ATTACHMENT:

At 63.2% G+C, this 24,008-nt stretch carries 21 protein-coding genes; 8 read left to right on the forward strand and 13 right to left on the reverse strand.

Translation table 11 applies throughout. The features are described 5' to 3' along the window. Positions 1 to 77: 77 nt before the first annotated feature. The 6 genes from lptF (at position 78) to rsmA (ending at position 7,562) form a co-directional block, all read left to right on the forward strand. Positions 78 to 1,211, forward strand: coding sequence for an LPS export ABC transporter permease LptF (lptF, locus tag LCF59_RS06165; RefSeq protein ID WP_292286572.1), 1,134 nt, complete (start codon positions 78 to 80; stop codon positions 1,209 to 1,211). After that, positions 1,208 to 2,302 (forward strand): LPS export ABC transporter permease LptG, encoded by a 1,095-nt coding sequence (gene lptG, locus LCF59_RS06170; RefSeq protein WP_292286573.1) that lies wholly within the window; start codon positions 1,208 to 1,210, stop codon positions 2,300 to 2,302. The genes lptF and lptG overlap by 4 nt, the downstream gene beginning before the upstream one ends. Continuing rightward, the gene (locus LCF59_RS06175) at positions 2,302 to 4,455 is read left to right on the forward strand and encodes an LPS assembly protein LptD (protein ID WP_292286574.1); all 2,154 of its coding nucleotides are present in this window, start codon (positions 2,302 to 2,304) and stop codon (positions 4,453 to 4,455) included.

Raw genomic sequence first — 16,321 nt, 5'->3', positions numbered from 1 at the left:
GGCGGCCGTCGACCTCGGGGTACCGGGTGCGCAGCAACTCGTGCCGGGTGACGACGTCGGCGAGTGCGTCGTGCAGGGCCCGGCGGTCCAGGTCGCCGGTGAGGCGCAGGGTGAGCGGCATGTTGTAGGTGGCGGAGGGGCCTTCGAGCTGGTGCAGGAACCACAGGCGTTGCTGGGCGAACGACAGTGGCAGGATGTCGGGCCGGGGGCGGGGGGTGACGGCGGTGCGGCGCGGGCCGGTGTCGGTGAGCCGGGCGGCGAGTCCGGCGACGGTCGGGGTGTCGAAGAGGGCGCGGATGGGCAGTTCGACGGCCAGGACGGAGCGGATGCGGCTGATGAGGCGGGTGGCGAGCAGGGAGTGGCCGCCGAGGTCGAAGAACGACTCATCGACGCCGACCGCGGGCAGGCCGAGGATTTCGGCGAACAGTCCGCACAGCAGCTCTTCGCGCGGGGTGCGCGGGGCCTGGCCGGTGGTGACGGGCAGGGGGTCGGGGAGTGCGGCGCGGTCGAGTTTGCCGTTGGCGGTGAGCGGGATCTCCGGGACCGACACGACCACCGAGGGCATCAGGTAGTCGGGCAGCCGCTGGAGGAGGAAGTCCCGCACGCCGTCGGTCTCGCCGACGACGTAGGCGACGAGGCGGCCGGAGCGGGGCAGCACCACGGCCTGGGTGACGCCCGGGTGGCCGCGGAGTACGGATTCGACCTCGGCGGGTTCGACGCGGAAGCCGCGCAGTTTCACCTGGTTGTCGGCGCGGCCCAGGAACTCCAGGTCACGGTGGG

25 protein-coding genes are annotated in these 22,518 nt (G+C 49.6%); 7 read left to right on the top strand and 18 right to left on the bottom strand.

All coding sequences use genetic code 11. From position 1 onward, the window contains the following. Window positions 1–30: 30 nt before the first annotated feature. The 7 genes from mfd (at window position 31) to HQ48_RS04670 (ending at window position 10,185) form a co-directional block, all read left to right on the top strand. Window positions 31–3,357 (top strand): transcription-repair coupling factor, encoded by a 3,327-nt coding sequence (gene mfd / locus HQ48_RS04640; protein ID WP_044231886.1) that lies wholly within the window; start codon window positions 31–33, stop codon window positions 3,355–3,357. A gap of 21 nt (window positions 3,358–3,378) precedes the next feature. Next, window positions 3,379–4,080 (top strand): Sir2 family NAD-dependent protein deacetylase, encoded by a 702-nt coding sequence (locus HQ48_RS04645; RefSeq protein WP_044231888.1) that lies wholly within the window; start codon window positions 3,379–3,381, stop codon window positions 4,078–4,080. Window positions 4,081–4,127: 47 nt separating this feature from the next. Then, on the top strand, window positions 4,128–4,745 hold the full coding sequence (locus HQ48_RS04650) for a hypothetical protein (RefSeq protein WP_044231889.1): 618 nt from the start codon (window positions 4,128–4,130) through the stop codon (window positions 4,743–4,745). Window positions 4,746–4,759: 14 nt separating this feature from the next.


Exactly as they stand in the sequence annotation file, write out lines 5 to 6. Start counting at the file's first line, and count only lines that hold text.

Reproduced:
25 protein-coding genes are annotated in these 22,518 nt (G+C 49.6%); 7 read left to right on the top strand and 18 right to left on the bottom strand.

All coding sequences use genetic code 11. From position 1 onward, the window contains the following. Window positions 1–30: 30 nt before the first annotated feature. The 7 genes from mfd (at window position 31) to HQ48_RS04670 (ending at window position 10,185) form a co-directional block, all read left to right on the top strand. Window positions 31–3,357 (top strand): transcription-repair coupling factor, encoded by a 3,327-nt coding sequence (gene mfd / locus HQ48_RS04640; protein ID WP_044231886.1) that lies wholly within the window; start codon window positions 31–33, stop codon window positions 3,355–3,357. A gap of 21 nt (window positions 3,358–3,378) precedes the next feature. Next, window positions 3,379–4,080 (top strand): Sir2 family NAD-dependent protein deacetylase, encoded by a 702-nt coding sequence (locus HQ48_RS04645; RefSeq protein WP_044231888.1) that lies wholly within the window; start codon window positions 3,379–3,381, stop codon window positions 4,078–4,080. Window positions 4,081–4,127: 47 nt separating this feature from the next. Then, on the top strand, window positions 4,128–4,745 hold the full coding sequence (locus HQ48_RS04650) for a hypothetical protein (RefSeq protein WP_044231889.1): 618 nt from the start codon (window positions 4,128–4,130) through the stop codon (window positions 4,743–4,745). Window positions 4,746–4,759: 14 nt separating this feature from the next.